And I don't disagree with the cost issue. There are a lot of snake oil peddlers out there, and they definitely give the legitimate attempts at higher fidelity a bad name. But you don't have to deny that there improvements just to say, "I'm don't think it's worth the additional investment". It's definitely past the point of diminishing returns -- one has to spend an order of magnitude more money for only an incremental improvement. You will not find any argument from me. In fact, the only argument you will find is when people hyperbolically say, "it makes a world of difference" or "it's like night and day" or whatever choice words they have. No, it's not that big a difference. I could live perfectly happy with a current generation Stax electrostatic earspeakers over the highly-sought-after SR-007 Mk I or whatever that popular version is. The current version is quite good, actually, I'd say 99% of the performance for a fraction of the price.
    my heart broke when I got rid of my dad's Criterions to get a Bose speaker system (space considerations-the Criterions were the size of Easter Island sculptures). While there is nothing wrong with the Bose, the Criterions were awesome for their age. I would love to get the electrostatic speakers, as I have heard they are much better, but the cost is above me.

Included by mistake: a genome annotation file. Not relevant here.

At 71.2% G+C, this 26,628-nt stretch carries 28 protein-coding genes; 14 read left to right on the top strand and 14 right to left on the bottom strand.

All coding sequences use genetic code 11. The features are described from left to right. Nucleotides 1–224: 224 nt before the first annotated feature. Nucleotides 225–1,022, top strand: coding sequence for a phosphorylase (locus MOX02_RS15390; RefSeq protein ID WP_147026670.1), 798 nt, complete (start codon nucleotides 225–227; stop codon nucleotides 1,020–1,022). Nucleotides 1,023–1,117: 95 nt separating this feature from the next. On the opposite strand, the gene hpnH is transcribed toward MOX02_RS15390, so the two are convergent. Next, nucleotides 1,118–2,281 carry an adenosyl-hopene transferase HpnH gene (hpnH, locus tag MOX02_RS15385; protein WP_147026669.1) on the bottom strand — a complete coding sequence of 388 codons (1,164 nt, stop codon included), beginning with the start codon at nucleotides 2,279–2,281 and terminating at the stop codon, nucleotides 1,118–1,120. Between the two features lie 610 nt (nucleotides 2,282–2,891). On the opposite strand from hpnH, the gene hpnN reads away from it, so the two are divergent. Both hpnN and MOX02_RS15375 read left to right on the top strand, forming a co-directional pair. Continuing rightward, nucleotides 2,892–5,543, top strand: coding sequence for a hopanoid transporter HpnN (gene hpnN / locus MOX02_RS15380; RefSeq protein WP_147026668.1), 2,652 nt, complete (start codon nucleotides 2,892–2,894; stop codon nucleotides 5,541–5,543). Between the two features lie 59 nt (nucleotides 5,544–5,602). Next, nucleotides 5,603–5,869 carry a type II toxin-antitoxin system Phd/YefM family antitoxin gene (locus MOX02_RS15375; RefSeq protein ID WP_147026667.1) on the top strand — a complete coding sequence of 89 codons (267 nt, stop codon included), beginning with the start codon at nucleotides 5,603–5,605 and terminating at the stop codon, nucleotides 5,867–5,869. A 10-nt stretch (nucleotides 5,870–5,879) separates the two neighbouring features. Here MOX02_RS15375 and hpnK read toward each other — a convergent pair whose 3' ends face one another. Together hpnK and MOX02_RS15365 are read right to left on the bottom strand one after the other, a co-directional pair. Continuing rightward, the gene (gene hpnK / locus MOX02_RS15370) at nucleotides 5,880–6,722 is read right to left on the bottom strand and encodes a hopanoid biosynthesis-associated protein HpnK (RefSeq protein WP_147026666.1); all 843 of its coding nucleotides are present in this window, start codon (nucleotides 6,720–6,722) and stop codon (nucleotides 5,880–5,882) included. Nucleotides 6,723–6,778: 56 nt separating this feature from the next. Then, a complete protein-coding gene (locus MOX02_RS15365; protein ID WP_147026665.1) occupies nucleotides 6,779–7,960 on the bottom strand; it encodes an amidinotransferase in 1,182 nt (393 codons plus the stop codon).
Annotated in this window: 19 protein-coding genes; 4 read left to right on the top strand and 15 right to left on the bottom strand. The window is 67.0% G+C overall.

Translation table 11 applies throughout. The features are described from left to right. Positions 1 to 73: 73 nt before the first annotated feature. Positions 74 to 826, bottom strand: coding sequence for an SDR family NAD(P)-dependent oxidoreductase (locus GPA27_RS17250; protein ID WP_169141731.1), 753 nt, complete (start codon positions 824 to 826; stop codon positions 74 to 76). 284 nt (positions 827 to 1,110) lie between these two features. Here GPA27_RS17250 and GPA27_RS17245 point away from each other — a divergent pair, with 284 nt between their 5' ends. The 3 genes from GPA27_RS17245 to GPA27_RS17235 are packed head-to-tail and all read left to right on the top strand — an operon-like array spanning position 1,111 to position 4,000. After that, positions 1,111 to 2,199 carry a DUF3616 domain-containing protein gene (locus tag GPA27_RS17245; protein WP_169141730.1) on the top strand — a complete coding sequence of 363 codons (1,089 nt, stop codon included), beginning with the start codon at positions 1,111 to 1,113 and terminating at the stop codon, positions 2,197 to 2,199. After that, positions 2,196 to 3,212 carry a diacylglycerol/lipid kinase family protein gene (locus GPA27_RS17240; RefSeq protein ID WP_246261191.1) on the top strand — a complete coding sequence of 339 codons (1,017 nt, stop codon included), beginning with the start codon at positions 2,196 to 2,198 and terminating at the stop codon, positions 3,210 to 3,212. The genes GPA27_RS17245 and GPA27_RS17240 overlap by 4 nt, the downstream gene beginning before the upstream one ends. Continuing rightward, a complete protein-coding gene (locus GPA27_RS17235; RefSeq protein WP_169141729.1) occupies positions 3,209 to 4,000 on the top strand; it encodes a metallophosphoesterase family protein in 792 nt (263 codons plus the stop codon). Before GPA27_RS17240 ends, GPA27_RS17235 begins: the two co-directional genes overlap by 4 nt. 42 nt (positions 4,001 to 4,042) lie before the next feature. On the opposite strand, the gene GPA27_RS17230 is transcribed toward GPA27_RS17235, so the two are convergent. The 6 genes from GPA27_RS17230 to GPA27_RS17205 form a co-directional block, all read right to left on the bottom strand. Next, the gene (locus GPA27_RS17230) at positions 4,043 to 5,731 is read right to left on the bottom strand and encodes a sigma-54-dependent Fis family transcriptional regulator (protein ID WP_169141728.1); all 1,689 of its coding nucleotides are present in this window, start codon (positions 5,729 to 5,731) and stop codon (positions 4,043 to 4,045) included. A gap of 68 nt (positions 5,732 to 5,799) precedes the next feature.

"Alienated-so alien I go!"

  24. #74
    Quote Originally Posted by Rune Blackwings View Post
    I would love to get the electrostatic speakers, as I have heard they are much better, but the cost is above me.
    Depends on your listening habits... I don't know how they are now but back in the day the ones I heard were very clean and airy but didn't have a lot of thump; they didn't move air, so to speak. Perfect for jazz and maybe classical but not necessarily rock.

  25. #75
    Quote Originally Posted by Dusty Chalk View Post
    I understood that as your point before; I disagree with it. It's like the difference between dither noise and surface noise on a record. Dither noise is specifically designed to obscure any sounds quieter than it, but with surface noise, one can still hear things that are quieter than surface noise (up to a point, there's still lots of evidence that we have a limit to our hearing).